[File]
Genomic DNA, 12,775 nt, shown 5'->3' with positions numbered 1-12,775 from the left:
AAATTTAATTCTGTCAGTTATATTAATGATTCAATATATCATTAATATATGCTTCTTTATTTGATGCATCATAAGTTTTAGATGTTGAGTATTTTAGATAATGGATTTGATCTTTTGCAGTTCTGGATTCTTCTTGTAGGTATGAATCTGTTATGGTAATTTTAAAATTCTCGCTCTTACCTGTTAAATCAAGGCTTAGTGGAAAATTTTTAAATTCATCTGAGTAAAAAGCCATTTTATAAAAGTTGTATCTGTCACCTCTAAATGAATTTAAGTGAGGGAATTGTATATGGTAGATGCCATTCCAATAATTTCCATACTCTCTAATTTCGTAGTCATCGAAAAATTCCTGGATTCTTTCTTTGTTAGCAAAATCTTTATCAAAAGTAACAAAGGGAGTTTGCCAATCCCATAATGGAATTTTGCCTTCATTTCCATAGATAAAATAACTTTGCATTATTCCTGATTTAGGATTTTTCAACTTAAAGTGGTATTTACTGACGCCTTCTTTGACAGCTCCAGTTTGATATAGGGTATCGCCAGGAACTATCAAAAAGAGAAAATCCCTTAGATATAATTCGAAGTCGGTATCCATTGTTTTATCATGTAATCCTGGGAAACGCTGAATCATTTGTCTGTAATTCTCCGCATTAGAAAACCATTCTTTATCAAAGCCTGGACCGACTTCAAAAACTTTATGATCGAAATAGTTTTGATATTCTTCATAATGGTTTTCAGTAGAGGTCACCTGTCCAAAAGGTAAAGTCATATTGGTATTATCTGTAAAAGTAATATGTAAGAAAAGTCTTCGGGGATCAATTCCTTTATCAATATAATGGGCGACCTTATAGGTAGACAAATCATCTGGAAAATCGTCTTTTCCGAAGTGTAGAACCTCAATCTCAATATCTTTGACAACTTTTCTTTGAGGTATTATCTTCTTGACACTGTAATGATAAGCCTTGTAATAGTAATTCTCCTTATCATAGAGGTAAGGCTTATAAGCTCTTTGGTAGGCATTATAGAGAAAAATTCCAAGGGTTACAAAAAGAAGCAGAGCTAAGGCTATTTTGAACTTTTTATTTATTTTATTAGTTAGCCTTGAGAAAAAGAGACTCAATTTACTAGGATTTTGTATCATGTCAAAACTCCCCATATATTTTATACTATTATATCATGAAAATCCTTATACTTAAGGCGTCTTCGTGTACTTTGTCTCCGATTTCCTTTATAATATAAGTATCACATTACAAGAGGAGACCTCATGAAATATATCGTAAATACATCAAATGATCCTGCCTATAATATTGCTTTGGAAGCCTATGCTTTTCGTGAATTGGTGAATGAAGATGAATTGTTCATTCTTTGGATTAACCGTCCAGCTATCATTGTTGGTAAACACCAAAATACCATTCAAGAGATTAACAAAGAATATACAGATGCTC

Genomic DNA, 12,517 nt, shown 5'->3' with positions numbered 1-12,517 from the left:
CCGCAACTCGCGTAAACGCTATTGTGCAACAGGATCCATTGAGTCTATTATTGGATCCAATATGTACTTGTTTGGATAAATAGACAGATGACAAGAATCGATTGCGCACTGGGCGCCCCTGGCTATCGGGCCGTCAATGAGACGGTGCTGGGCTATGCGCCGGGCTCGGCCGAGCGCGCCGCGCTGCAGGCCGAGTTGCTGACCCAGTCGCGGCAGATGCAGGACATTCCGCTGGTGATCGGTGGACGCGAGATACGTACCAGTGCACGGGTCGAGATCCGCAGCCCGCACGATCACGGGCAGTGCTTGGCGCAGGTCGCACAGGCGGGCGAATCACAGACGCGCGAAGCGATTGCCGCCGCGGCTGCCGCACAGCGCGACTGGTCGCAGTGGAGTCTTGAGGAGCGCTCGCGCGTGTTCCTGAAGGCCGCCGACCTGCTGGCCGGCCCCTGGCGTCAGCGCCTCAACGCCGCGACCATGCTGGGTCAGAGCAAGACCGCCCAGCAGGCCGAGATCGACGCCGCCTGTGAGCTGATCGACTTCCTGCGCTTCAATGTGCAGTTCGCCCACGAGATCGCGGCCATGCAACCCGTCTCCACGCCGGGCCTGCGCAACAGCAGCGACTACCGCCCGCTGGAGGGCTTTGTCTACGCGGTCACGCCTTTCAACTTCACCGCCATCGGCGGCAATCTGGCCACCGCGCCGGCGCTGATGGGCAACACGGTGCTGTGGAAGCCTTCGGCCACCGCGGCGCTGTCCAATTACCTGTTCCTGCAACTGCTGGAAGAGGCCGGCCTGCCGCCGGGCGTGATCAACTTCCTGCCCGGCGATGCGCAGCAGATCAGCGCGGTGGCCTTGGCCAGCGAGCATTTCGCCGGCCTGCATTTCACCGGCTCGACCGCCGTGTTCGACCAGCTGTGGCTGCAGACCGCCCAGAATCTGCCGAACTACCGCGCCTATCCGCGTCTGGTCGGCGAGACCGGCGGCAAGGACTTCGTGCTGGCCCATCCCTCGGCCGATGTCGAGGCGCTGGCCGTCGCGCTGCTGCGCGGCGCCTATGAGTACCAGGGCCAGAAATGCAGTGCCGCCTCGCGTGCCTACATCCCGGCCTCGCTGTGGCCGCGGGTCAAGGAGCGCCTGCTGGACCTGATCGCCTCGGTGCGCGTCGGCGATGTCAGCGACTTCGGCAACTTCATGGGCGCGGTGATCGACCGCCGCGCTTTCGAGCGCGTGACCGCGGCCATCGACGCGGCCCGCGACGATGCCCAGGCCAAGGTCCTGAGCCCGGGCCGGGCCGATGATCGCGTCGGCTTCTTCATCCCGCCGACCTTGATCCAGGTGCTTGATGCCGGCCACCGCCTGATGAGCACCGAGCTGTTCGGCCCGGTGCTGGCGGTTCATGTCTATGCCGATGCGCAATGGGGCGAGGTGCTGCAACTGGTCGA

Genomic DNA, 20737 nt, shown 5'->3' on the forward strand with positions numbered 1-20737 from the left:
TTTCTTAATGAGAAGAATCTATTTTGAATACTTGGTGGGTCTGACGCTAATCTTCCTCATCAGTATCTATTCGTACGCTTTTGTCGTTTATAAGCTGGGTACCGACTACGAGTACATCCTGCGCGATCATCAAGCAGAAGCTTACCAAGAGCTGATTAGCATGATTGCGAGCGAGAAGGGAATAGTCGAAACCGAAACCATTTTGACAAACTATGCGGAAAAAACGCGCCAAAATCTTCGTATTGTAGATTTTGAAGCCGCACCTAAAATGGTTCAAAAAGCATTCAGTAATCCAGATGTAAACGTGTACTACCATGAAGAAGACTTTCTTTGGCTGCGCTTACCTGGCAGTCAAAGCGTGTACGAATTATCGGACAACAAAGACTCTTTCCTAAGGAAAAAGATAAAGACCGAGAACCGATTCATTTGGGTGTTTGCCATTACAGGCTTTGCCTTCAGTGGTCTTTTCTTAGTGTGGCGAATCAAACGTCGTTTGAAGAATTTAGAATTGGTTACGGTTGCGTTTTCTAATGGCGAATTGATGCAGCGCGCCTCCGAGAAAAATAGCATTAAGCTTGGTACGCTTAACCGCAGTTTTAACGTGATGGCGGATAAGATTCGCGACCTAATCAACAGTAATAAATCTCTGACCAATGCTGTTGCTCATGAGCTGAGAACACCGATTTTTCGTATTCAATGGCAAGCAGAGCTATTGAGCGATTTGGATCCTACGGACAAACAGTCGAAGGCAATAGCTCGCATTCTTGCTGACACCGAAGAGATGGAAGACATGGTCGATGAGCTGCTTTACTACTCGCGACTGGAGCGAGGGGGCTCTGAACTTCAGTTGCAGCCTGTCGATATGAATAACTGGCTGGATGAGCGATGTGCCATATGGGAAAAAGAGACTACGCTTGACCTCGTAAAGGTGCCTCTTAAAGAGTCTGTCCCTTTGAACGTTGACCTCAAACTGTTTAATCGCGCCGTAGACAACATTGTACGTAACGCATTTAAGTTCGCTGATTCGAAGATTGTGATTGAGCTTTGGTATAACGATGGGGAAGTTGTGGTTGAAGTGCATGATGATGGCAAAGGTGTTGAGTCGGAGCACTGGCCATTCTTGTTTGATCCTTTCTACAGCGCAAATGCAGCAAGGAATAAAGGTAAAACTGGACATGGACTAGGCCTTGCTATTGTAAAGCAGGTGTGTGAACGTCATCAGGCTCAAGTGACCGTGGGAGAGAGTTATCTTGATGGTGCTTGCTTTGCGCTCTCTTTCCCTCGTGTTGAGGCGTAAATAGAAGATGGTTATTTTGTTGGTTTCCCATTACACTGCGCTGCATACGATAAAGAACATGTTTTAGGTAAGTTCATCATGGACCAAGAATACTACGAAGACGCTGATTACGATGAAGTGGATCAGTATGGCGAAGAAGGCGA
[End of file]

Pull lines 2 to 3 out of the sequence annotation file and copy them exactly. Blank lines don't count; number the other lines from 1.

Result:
AAATTTAATTCTGTCAGTTATATTAATGATTCAATATATCATTAATATATGCTTCTTTATTTGATGCATCATAAGTTTTAGATGTTGAGTATTTTAGATAATGGATTTGATCTTTTGCAGTTCTGGATTCTTCTTGTAGGTATGAATCTGTTATGGTAATTTTAAAATTCTCGCTCTTACCTGTTAAATCAAGGCTTAGTGGAAAATTTTTAAATTCATCTGAGTAAAAAGCCATTTTATAAAAGTTGTATCTGTCACCTCTAAATGAATTTAAGTGAGGGAATTGTATATGGTAGATGCCATTCCAATAATTTCCATACTCTCTAATTTCGTAGTCATCGAAAAATTCCTGGATTCTTTCTTTGTTAGCAAAATCTTTATCAAAAGTAACAAAGGGAGTTTGCCAATCCCATAATGGAATTTTGCCTTCATTTCCATAGATAAAATAACTTTGCATTATTCCTGATTTAGGATTTTTCAACTTAAAGTGGTATTTACTGACGCCTTCTTTGACAGCTCCAGTTTGATATAGGGTATCGCCAGGAACTATCAAAAAGAGAAAATCCCTTAGATATAATTCGAAGTCGGTATCCATTGTTTTATCATGTAATCCTGGGAAACGCTGAATCATTTGTCTGTAATTCTCCGCATTAGAAAACCATTCTTTATCAAAGCCTGGACCGACTTCAAAAACTTTATGATCGAAATAGTTTTGATATTCTTCATAATGGTTTTCAGTAGAGGTCACCTGTCCAAAAGGTAAAGTCATATTGGTATTATCTGTAAAAGTAATATGTAAGAAAAGTCTTCGGGGATCAATTCCTTTATCAATATAATGGGCGACCTTATAGGTAGACAAATCATCTGGAAAATCGTCTTTTCCGAAGTGTAGAACCTCAATCTCAATATCTTTGACAACTTTTCTTTGAGGTATTATCTTCTTGACACTGTAATGATAAGCCTTGTAATAGTAATTCTCCTTATCATAGAGGTAAGGCTTATAAGCTCTTTGGTAGGCATTATAGAGAAAAATTCCAAGGGTTACAAAAAGAAGCAGAGCTAAGGCTATTTTGAACTTTTTATTTATTTTATTAGTTAGCCTTGAGAAAAAGAGACTCAATTTACTAGGATTTTGTATCATGTCAAAACTCCCCATATATTTTATACTATTATATCATGAAAATCCTTATACTTAAGGCGTCTTCGTGTACTTTGTCTCCGATTTCCTTTATAATATAAGTATCACATTACAAGAGGAGACCTCATGAAATATATCGTAAATACATCAAATGATCCTGCCTATAATATTGCTTTGGAAGCCTATGCTTTTCGTGAATTGGTGAATGAAGATGAATTGTTCATTCTTTGGATTAACCGTCCAGCTATCATTGTTGGTAAACACCAAAATACCATTCAAGAGATTAACAAAGAATATACAGATGCTC

Genomic DNA, 12,517 nt, shown 5'->3' with positions numbered 1-12,517 from the left: